LOS ANGELES, CA – Things are looking up for the trucking industry. The American Trucking Associations anticipates that U.S. companies will bring on nearly 100,000 new drivers each year, for the next 10 years. However, the boom in business is not without challenges. The industry is plagued by government regulation, demanding customers, critical driver shortages and increased economic pressure. In response, truckers are increasingly leveraging mobile communications technologies to get ahead.
Mobile phones and tablet computers are becoming staples for truckers on the road. In fact, according to a recent survey, 57 percent of truckers use their phones more for daily business this year than they did last year. Mobile devices and industry specific apps help improve safety and reduce costs. In addition, technology helps drivers stay connected to family and friends during the long periods they spend away from home.
Rose Shuttleworth of Scottsdale, Arizona-based Taiko Trucking, Inc. says eVoice is vital for daily communication with her trucking fleet in Canada. “With eVoice, our truckers can simply dial one central toll-free number to reach dispatch, accounting, or recruiting departments. The second a delivery is confirmed, our team uses eFax to send signed confirmation to our offices, ensuring a more efficient tracking and payment process.”
eFax, an online fax service and eVoice, a virtual phone service—both brands of j2 Global, Inc. — understand that trucking professionals need tools that help them manage the demands of their jobs without compromising their safety on the road.
To manage communications on the go, here are five tips from eVoice and eFax:
- Eliminate distracted driving – Federal regulations aim to keep drivers safe. A virtual phone system allows you to manage calls from customers and vendors without diverting attention from the road. Take advantage of automated features such as personalized greetings, voicemail, call routing, and call screening to maintain your professional image while remaining safe.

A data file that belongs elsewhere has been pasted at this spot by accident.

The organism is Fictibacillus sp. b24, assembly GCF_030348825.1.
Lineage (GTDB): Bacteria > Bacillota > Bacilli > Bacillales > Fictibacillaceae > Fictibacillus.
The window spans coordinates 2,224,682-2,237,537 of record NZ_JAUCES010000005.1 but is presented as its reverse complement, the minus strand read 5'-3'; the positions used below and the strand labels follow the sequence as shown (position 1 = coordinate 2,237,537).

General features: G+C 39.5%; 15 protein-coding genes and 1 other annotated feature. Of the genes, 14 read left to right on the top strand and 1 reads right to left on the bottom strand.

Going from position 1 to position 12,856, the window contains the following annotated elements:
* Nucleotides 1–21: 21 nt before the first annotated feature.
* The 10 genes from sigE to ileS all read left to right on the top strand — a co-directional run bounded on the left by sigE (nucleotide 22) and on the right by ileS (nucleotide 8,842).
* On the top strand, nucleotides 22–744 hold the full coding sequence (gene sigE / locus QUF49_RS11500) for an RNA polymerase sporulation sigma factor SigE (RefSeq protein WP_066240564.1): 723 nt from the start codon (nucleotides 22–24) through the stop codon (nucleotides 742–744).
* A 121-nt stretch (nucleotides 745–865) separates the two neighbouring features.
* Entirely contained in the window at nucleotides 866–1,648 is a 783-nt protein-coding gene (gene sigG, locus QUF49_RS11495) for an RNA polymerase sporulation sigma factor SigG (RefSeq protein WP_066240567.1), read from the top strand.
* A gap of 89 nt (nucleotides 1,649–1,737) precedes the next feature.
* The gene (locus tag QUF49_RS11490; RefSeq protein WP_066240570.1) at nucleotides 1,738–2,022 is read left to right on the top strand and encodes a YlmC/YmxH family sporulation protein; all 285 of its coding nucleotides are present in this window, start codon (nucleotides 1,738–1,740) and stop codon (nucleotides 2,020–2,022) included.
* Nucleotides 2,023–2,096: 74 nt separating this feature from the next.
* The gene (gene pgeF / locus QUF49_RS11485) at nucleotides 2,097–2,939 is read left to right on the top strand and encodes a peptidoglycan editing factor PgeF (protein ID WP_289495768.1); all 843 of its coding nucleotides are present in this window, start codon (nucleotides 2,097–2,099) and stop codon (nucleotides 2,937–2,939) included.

- Use your mobile phone camera for on time delivery – With mobile fax apps there is no need to find a traditional fax machine at a truck stop or local store.Just point, shoot and fax using a mobile fax app to send important paperwork without leaving the cab. Read incoming faxes right on your phone as well without detouring from your schedule.
- Stay on course with call recording – Answering calls while on the road makes it difficult to track important details from customers, shippers or dispatch. Record calls to capture directions, route changes or detailed instructions. With the push of a button, virtual phone systems record calls to get the details right the first time, avoiding errors or potentially costly miscommunication with customers or vendors.
- Avoid phone bill potholes with mobile apps – With limits on most phone and data plans, staying connectedcan lead to mobile phone bill shock. A virtual phone system with a VoIP app can transfer calls from your network carrier to the Internet whenever WiFi is available, drastically reducing the number of minutes used in every billing cycle and keeping mobile costs at a minimum.
- Over the road and through the cloud – A digital fax service makes it easy to manage important documents and access them from anywhere. Set up your own folders in the cloud for storing documents or simply search to find a specific document or group of documents. Tag receipts, invoices and load slips with keywords to make them easier to group or find later. And, with an online fax service that offers lifetime storage, you can easily refer back to these documents anytime for expense reimbursement, compliance or tax time.
American Trucking Associations November 2012 Truck Driver Shortage Update: http://www.truckline.com/StateIndustry/Documents/Driver%20Shortage%20Update%20November%202012.pdf
A survey of 6,000 active transporters on uShip was conducted in August 2011 and reflects respondents’ mobile usage patterns, dependencies and preferences: http://blog.uship.com/Freight_Flow_Index/uShip_Survey_2011.pdf